• For an end to discrimination and oppression in any and all forms

Lord, in your mercy, hear our prayers.

May your love take root in our lives, and we may walk by faith as we pray the words your Son taught us,

Our Father, who art in heaven, hallowed be Thy name. Thy kingdom come, Thy will be done, on earth as it is in Heaven. Give us this day our daily bread, and forgive us our trespasses as we forgive those who trespass against us. Lead us not into temptation, but deliver us from evil, for Thine is the kingdom, the power, and the glory forever.


Draw us close, Holy Spirit, as the Scriptures are read and the Word is proclaimed. Let the word of faith be on our lips and in our hearts, and let all other words slip away. May there be one voice we hear today — the voice of truth and grace.


Job 38:1-7, 34-41 (NRSV)

Then the Lord answered Job out of the whirlwind:

“Who is this that darkens counsel by words without knowledge?

Gird up your loins like a man, I will question you, and you shall declare to me.

Where were you when I laid the foundation of the earth? Tell me if you have understanding.

Who determined its measurements—surely you know! Or who stretched the line upon it?

On what were its bases sunk, or who laid its cornerstone when the morning stars sang together, and all the heavenly beings shouted for joy?

Can you lift up your voice to the clouds, so that a flood of waters may cover you?

Can you send forth lightnings, so that they may go and say to you, ‘Here we are’?

Who has put wisdom in the inward parts, or given understanding to the mind? Who has the wisdom to number the clouds?

    Or who can tilt the waterskins of the heavens, when the dust runs into a mass and the clods cling together?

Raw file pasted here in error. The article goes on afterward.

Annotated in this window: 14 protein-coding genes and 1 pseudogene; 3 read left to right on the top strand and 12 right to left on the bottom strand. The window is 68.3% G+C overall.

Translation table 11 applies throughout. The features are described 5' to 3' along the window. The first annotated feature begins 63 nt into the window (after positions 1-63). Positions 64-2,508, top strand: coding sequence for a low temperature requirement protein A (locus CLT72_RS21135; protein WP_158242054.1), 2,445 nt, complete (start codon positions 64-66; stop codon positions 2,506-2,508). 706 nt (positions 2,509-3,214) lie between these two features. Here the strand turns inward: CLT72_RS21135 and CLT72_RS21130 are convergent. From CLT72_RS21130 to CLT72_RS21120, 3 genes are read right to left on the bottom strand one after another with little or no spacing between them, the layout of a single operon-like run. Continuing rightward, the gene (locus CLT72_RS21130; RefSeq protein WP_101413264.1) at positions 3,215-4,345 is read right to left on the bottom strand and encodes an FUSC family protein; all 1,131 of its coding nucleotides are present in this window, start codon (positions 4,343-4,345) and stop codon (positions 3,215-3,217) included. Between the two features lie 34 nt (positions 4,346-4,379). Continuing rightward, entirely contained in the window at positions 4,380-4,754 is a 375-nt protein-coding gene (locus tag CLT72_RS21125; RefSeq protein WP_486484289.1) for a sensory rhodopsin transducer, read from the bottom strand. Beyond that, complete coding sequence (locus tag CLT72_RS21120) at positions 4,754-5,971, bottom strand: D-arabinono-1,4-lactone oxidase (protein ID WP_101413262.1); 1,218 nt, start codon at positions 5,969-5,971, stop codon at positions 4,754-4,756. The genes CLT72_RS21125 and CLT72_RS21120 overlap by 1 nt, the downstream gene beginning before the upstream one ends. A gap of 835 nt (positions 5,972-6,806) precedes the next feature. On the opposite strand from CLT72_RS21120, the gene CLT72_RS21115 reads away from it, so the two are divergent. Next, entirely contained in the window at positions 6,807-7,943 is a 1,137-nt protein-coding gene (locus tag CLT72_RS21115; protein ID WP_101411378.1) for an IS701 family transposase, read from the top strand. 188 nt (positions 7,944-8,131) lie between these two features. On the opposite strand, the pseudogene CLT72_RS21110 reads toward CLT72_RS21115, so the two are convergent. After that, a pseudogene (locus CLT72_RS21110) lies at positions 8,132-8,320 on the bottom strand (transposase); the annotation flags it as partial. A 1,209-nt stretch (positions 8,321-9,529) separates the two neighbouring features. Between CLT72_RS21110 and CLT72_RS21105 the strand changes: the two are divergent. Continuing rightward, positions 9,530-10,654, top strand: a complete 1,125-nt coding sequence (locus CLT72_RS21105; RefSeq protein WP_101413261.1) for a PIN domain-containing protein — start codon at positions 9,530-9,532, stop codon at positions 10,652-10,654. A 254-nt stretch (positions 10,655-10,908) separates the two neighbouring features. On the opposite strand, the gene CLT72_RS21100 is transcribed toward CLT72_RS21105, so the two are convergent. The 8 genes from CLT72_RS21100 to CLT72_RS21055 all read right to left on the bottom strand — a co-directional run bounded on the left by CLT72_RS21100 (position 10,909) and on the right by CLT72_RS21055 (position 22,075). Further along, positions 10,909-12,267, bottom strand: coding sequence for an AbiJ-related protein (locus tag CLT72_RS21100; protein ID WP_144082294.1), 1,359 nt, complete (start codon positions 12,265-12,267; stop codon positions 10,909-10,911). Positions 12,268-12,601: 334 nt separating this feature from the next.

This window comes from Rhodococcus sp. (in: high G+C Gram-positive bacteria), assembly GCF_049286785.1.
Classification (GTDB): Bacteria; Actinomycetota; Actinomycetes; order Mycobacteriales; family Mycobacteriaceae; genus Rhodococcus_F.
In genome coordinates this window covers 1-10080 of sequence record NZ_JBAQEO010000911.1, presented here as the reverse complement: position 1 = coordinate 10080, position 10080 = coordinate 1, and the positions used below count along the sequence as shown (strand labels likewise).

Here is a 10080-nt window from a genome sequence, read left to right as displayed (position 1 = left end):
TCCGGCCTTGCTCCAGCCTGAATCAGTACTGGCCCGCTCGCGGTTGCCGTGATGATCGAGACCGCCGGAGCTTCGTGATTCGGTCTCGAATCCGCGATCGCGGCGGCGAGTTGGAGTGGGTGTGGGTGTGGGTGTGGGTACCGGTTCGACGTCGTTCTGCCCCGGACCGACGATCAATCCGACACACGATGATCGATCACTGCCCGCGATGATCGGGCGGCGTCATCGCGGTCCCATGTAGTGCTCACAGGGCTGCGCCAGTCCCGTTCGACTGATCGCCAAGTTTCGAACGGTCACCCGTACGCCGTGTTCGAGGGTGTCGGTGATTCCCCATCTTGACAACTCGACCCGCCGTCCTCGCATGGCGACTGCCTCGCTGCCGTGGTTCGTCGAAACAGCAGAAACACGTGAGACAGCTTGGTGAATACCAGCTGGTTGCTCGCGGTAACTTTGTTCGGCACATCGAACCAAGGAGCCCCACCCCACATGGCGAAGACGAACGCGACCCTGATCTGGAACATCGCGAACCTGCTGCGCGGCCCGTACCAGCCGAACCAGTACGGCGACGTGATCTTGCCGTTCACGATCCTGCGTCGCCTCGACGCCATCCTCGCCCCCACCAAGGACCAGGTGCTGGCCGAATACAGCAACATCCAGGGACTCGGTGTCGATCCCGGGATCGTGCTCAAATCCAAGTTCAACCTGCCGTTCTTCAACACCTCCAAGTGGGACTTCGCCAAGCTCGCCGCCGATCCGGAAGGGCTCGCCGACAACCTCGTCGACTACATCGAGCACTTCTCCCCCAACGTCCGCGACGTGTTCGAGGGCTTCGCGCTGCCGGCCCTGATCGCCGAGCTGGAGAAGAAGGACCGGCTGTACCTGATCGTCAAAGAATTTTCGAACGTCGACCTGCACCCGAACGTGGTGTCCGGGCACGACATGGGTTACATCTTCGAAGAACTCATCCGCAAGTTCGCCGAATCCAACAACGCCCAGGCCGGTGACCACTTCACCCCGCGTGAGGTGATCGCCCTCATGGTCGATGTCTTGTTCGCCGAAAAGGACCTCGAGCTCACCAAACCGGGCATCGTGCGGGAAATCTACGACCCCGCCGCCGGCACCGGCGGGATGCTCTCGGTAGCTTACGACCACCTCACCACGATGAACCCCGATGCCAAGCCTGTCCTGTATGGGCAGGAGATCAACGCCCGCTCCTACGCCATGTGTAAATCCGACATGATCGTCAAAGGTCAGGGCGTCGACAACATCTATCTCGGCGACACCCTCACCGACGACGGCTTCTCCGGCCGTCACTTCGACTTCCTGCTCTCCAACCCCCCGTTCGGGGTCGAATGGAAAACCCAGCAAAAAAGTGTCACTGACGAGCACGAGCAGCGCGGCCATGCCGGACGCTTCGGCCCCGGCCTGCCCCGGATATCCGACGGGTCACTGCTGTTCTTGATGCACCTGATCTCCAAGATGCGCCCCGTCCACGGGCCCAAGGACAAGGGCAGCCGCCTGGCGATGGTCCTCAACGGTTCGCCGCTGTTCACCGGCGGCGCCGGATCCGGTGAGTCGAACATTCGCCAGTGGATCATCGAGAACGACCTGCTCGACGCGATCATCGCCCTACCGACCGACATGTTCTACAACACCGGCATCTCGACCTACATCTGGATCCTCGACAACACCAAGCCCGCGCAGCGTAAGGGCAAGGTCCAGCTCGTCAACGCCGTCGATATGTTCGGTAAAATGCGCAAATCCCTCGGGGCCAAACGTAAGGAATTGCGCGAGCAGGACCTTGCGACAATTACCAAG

“Can you hunt the prey for the lion, or satisfy the appetite of the young lions, when they crouch in their dens, or lie in wait in their covert?

Who provides for the raven its prey, when its young ones cry to God, and wander about for lack of food?

Mark 10:35-40 (NRSV)

James and John, the two sons of Zebedee, came up to Jesus, saying, “Teacher, we want You to do for us whatever we ask of You.” And He said to them, “What do you want me to do for you?” They said to Him, “Grant that we may sit, one on your right and one on your left, in your glory.” But Jesus said to them, “You do not know what you are asking. Are you able to drink the cup that I drink, or to be baptized with the baptism with which I am baptized?” They said to Him, “We are able.” And Jesus said to them, “The cup that I drink you shall drink; and you shall be baptized with the baptism with which I am baptized. But to sit on my right or on my left, this is not mine to give; but it is for those for whom it has been prepared.”

The scriptures of God for the People of God.

Thanks be to God.

MESSAGE – In the Wilderness

Adapted and/or quoted from ©2009-2021 Michael K. Marsh, Votes that Matter, interruptingthesilence.com, and from Steve Kimes, Mark: An Illustrated Commentary, markcommentary.blogspot.com. Closing prayer by Derek C. Weber

May the words of my mouth and the meditations of my heart be pleasing to you, O Lord, my rock, and my redeemer. Amen.

Every had someone look at you and say, “Pay attention! Focus!”?